Tag Archives: kale

Palak Chaat

We here in DC are lucky enough to have one of the most critically acclaimed Indian restaurants in the country, right here in our city.  Rasika, is an elegant and delicious journey through various Indian regional dishes.  Their most famous and addictive menu item is Palak Chaat – a pile of fried spinach covered in yogurt, tamarind and date sauces.  The dish is equally crispy, creamy, cool, hot, tangy and sweet.  It is not unusual for a single table to get multiple orders because sharing is near impossible.  I have always wanted to replicate the dish at home but getting it right was tough.  First of all without a deep fryer, getting that spinach super crispy is near impossible.  I decided to replace the spinach with kale and roast it instead of frying it.  As good?  Probably not, but way easier and healthier.  You still get that satisfying crunchy base for all the yummy toppings.  And those toppings are key – if you can find Tamarind sauce (I have the Maggi brand seen below) its the best option.  If not, get some tamarind chutney and thin it out with water until you can drizzle it.  If you have a local Indian market this is a great item to grab.

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This could serve 4 but honestly Patrick and I have eaten all 4 servings between the two of us so go ahead and make a double batch – this version is guilt free!  I still need to go to Rasika every couple of months to get my fix of the real thing but if you don’t live in DC this is the next best thing.

Palak Chaat (printable version at the end of the post)

Inspiration:   Rasika’s most famous dish
Special Equipment:  none

  • 1 tablespoon olive oil
  • 1 bunch of kale, ribs removed and torn into large pieces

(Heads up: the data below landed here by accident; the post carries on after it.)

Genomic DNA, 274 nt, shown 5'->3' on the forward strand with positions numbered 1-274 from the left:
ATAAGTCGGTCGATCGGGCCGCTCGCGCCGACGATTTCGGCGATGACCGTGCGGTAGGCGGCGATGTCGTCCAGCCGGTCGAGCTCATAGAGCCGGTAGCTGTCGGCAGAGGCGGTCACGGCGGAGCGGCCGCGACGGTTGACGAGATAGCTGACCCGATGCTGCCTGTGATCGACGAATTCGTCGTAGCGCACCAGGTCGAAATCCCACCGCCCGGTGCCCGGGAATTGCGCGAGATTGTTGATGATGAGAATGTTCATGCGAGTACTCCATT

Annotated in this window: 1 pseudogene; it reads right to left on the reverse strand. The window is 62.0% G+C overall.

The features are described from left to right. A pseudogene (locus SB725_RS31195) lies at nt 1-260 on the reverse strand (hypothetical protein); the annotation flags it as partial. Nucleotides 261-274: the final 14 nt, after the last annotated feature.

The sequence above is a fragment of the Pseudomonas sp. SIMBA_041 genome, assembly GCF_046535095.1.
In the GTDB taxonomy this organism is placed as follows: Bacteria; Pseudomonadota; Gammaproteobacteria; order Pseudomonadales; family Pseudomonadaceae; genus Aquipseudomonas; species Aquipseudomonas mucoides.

• 1/3 cup non fat greek yogurt
  • 1 teaspoon lemon juice
  • pinch of cumin
  • 1 plum tomato
  • 3 tablespoons chopped red onion
  • 4 tablespoons tamarind sauce (or tamarind chutney thinned with water)

Heat your oven to 350 degrees with two cookie sheets inside the oven (i.e. heat the pans along with the oven.  In a large bowl combine the kale pieces with the olive oil and a sprinkling of salt.

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Massage the olive oil into the kale then spread evenly in a single layer on the baking sheets when the oven is at temperature (be careful those cookie sheets are hot!).  Bake for 12-15 minutes, tossing once in the middle of baking.

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Meanwhile combine the yogurt, lemon juice, cumin and salt and pepper.  Then seed and chop the tomato (using a spoon is the easiest way to get rid of the seeds).

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When ready to serve place the kale chips on a plater and scatter over the chopped tomato and red onion.  Drizzle over the yogurt sauce and the tamarind sauce.

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Palak Chaat

  • Servings: 4
  • Print

Special Equipment:  none

  • 1 tablespoon olive oil
  • 1 bunch of kale, ribs removed and torn into large pieces
  • 1/3 cup non fat greek yogurt
  • 1 teaspoon lemon juice
  • pinch of cumin
  • 1 plum tomato
  • 3 tablespoons chopped red onion
  • 4 tablespoons tamarind sauce (or tamarind chutney thinned with water)